The Center of Everything

Available

Product Details

Price
$26.00  $23.92
Publisher
Counterpoint LLC
Publish Date
Pages
304
Dimensions
6.1 X 9.1 X 1.2 inches | 1.27 pounds
Language
English
Type
Hardcover
EAN/UPC
9781640092341

Earn by promoting books

Earn money by sharing your favorite books through our Affiliate program.

Become an affiliate

About the Author

Jamie Harrison, who has lived in Montana with her family for more than thirty years, has worked as a caterer, a gardener, and an editor, and is the author of The Center of Everything, The Widow Nash, and the four Jules Clement/Blue Deer mysteries: The Edge of the Crazies, Going Local, An Unfortunate Prairie Occurrence, and Blue Deer Thaw. She was awarded the Mountains & Plains Independent Booksellers Association Reading the West Book Award for The Widow Nash, and was a finalist for the High Plains Book Award.

Reviews

A Bibliolifestyle Most Anticipated Read of the Year

It's so character driven and you really feel as though it's not a made up story, that these are real people, and that you are getting a glimpse into their lives. --Nancy Pearl

This gorgeous novel is well worth your time. --People

A meticulously crafted, graceful novel. --O, the Oprah Magazine

[A] wonderful cast of interesting characters . . . And it is really the way Polly thinks--about her children and her childhood, her memories and imaginings, her immediate circumstances and her place in the world, even the toothsome dishes she prepares (with occasional lapses lately)--that makes this book so engaging . . . Carrying us along, Polly conjures a richly textured, often lovely life of everyday loss and longing and endless speculation, where 'everything goes missing but everything lives on, at least for a while, in the small kingdom of your head.' Indeed, Harrison's novel takes the unreliable narrator to a whole new place: in short, to the center of everything. --Ellen Akins, The Washington Post

Searching for a first book club book of 2021? Look no further . . . Weaving together the past and the present, The Center of Everything examines the memories and touchstones that make up a life, and what we we all endure along the way. --Sarah Stiefvater, PureWow

Gorgeous . . . Harrison's writing is as lush as the landscapes themselves . . . Harrison's writing shimmers like light-sparkled water, and it's full of lush sensory details. --Caroline Leavitt, San Francisco Chronicle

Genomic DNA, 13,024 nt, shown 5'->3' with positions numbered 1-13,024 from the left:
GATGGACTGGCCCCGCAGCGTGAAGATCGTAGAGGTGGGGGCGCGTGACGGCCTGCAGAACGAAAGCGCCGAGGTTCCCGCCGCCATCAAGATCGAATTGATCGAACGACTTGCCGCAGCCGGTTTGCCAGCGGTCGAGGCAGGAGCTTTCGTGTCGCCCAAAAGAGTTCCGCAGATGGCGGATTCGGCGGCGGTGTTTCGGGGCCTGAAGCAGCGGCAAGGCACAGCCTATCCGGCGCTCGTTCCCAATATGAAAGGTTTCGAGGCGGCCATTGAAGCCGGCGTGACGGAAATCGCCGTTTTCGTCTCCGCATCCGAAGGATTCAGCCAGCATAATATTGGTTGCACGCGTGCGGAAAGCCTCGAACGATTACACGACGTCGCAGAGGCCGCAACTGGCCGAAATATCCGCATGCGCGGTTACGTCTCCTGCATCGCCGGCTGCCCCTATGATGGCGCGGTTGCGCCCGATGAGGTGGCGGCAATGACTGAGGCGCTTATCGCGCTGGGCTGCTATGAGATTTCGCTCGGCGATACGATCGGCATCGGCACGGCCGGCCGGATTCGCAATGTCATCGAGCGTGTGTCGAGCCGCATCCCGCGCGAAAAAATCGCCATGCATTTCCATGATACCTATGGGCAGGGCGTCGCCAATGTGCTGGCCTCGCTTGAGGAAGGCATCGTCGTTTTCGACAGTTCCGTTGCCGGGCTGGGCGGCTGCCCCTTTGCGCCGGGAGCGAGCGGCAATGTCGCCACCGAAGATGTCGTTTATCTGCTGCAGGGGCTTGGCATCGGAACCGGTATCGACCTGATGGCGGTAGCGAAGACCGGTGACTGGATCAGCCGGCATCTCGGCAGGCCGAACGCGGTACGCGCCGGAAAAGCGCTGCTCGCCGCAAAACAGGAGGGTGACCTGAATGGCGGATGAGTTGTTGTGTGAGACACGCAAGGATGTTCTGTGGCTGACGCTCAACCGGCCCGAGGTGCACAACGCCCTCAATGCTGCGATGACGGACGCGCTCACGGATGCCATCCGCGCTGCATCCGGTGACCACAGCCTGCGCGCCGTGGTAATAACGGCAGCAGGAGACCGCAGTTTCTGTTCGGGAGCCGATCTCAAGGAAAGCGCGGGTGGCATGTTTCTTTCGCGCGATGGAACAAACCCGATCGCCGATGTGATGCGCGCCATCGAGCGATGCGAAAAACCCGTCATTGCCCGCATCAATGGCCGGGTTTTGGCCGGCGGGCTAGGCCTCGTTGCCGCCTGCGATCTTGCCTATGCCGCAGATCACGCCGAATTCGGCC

One of those works that ages well, that offers up new surprises with each subsequent reading. There's an almost unimaginable sweetness as well as a sense of longing suffusing this new novel . . . A rarity. --Steve Whitton, The Anniston Star

Wise and warmhearted . . . In The Center of Everything, Jamie Harrison has created a world so total, so real, so personal, that the reader, on finishing it, is missing it already. --Sarah Shoemaker, Washington Independent Review of Books

Despite various mysteries and suspicious deaths in this story about a Montana woman uncovering secrets past and present, Harrison wisely concentrates less on plot twists than on exploring the trickiness of memory where love and family are concerned . . . Through small moments, particularly shared meals and drinks, the reader becomes intimately involved in Polly's inner life and falls in love with a vividly portrayed Montana devoid of Western clichΓ©s. A sharply intelligent, warmhearted embrace of human imperfection--the kind of book that invites a second reading. --Kirkus Reviews (starred review)

Brilliant . . . Harrison plumbs complex family relationships and sheds insight on the power of memories and how they shape her characters. Harrison shines with passages of vivid imagery as Polly gains an added dimension of perception from looking at art and photographs. Readers will find themselves wishing this won't end. --Publishers Weekly (starred review)

Lyrical, profound . . . Recommended for book clubs and fans of complex, literary fiction. --Booklist

In this exquisitely nuanced, beautifully constructed novel, Harrison draws the reader into young Polly's filtered understanding of her world, rich with happily married couples, vs. the uncertain reality of the adult Polly, coping with memory loss while slowly untangling shocking family secrets. A magnificent gem. --Library Journal